17 June 2024


Judgments

High Court of Punjab and Haryana

Paramjit Singh and Ors. Vs. State of Punjab

MANU/PH/0537/2019

23.05.2019

Criminal

Existence of right of private defence can be established based on preponderance of probabilities and said right has to be widely interpreted

In present case, FIR came to be registered under Sections 307, 326, 323, 324, 452, 429, 506, 148 and 149 of Indian Penal Code, 1860 (IPC) and Sections 25, 27 of the Arms act, 1959. A total of seven persons were named as accused, out of whom four were acquitted. The appeals have been filed by three persons.

Learned Sessions Judge also found on the basis of evidence on record that, the property on which the occurrence took place was infact in the possession of the accused persons on the date of the incident as possession thereof had been handed over to them in execution of a decree. Thus, all accused were acquitted of the charges under Sections 452, 148 and 149 of IPC. He, however, held that the accused persons had no right of private defence and, thus, convicted Bakshi Ram and Paramjit Singh under Section 308 of IPC and Section 27 of the Arms Act, 1959, Rajinder Kumar was convicted under Section 324 of IPC.

The Appellants submits that, the finding of the learned Sessions Judge that the Appellants did not possess the right of private defence is flawed and is based on failure to appreciate the evidence on record. The evidence on record and the circumstances of the case clearly establish that, the complainant party trespassed into the property of the accused persons and in exercise of right of private defence some injuries were caused to two persons.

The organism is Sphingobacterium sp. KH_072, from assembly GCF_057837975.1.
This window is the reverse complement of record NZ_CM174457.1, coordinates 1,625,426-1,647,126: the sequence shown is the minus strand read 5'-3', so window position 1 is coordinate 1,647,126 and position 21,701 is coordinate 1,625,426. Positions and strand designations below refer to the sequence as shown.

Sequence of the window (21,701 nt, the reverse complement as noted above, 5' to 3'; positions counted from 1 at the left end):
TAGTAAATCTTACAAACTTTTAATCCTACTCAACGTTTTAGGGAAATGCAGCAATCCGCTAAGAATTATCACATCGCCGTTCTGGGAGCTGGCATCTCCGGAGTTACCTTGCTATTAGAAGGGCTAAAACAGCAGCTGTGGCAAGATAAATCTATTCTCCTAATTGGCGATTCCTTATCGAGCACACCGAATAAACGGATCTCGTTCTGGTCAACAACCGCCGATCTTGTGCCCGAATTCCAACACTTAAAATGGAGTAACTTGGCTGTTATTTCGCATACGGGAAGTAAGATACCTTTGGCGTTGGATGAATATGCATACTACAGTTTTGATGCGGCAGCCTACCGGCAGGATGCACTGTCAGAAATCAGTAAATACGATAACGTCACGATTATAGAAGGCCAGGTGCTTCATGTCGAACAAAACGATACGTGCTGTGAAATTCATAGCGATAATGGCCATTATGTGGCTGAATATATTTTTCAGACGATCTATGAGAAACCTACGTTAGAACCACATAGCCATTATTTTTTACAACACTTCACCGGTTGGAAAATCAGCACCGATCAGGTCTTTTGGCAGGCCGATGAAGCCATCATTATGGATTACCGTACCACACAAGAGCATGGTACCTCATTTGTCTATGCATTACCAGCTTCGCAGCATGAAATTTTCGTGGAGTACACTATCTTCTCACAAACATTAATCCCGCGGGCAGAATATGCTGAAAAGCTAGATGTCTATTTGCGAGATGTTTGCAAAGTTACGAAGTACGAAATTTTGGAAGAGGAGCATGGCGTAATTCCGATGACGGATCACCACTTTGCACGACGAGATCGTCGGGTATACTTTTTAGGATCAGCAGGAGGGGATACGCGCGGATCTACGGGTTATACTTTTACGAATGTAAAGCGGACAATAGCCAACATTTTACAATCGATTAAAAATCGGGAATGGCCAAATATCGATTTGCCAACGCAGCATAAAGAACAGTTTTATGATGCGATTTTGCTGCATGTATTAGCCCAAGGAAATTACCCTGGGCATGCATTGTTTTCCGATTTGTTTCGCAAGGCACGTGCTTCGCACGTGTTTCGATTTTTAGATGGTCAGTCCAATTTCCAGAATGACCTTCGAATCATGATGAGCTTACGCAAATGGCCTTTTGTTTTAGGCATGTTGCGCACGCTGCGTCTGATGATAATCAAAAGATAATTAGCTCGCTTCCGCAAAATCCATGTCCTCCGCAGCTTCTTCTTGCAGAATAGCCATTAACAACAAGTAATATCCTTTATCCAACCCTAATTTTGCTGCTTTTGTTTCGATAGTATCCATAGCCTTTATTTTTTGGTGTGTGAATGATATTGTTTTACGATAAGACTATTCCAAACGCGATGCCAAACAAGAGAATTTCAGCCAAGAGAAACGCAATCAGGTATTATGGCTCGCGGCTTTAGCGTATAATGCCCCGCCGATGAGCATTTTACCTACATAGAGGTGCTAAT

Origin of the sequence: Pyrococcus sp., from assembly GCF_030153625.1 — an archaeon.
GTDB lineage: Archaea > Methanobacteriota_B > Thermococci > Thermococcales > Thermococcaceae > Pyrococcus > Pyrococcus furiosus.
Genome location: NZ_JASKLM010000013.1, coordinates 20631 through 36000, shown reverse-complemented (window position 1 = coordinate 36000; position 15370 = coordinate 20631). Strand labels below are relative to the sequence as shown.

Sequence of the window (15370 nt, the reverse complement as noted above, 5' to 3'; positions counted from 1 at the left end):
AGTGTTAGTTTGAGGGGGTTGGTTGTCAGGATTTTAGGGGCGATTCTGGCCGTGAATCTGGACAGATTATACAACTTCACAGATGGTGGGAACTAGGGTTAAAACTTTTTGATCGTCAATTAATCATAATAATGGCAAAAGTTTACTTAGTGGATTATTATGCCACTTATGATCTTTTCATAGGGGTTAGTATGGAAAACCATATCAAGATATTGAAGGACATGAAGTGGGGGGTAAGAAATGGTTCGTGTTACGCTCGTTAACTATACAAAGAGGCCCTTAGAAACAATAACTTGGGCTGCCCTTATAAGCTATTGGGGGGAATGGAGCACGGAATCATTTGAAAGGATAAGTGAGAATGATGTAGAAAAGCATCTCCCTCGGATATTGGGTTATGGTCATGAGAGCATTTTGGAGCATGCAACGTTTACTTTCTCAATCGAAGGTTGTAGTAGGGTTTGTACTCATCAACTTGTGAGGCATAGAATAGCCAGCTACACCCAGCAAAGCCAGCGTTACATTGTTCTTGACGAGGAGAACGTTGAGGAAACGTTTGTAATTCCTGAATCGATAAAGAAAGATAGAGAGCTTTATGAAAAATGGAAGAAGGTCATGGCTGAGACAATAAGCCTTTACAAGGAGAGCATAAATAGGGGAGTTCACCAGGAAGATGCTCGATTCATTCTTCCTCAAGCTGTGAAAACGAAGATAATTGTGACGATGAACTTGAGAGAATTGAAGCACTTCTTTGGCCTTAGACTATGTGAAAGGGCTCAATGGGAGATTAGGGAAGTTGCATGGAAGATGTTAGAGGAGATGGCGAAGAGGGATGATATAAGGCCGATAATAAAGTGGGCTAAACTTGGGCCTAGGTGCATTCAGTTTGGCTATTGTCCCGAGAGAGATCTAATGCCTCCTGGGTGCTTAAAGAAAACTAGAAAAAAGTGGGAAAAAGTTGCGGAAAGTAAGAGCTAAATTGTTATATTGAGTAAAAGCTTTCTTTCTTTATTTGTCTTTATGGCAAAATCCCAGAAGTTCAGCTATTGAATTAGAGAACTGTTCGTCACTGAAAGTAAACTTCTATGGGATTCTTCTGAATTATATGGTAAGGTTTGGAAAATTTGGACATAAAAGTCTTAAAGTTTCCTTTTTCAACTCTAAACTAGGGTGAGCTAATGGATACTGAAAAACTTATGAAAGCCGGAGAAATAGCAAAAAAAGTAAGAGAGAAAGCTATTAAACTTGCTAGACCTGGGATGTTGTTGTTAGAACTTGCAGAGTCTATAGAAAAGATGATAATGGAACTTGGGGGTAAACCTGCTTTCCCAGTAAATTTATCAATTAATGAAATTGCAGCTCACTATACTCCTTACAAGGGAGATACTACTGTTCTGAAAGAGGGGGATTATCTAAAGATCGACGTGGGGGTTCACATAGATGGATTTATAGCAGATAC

The complainant side came to the place of occurrence in a group in the dead of night, even though they were unarmed. The only possible inference is that, they had come to take forcible possession. This act is covered by the definition of criminal trespass as given in Section 441 of IPC and in respect of the offence of criminal trespass, right of private defence is provided under Section 104 of IPC. It extends to causing any harm except death.

From the evidence of Doctor, it is also proved that the injuries caused were simple in nature and on non-vital parts of the body. It would, thus, be safe to hold that accused Bakshi Ram and Paramjit Singh used their .12 bore guns only to ward of the trespassers and not to cause death. The argument of learned State counsel that the right of private defence had been exceeded because fire arms were used against unarmed persons can not be accepted, keeping in view the time of the incident and number of persons present. According to the prosecution itself, five persons from the complainant side were present at the spot.

Moreover, according to the judgment of Satya Narain Yadav's case, existence of the right of private defence can be established based on preponderance of probabilities and the said right has to be widely interpreted. The place of dispute, time thereof and manner in which it took place, makes it extremely likely that the Appellants used their respective weapons with the aim of thwarting an attempt of forcible dispossession. Their action cannot be said to be in excess of their right of private defence keeping in view the state of injuries and their nature. The appeals are accordingly allowed; the impugned judgment of conviction and order of sentence, are set aside and the Appellants are acquitted of the charges, framed against them.

Tags : Private defence Charges Legality

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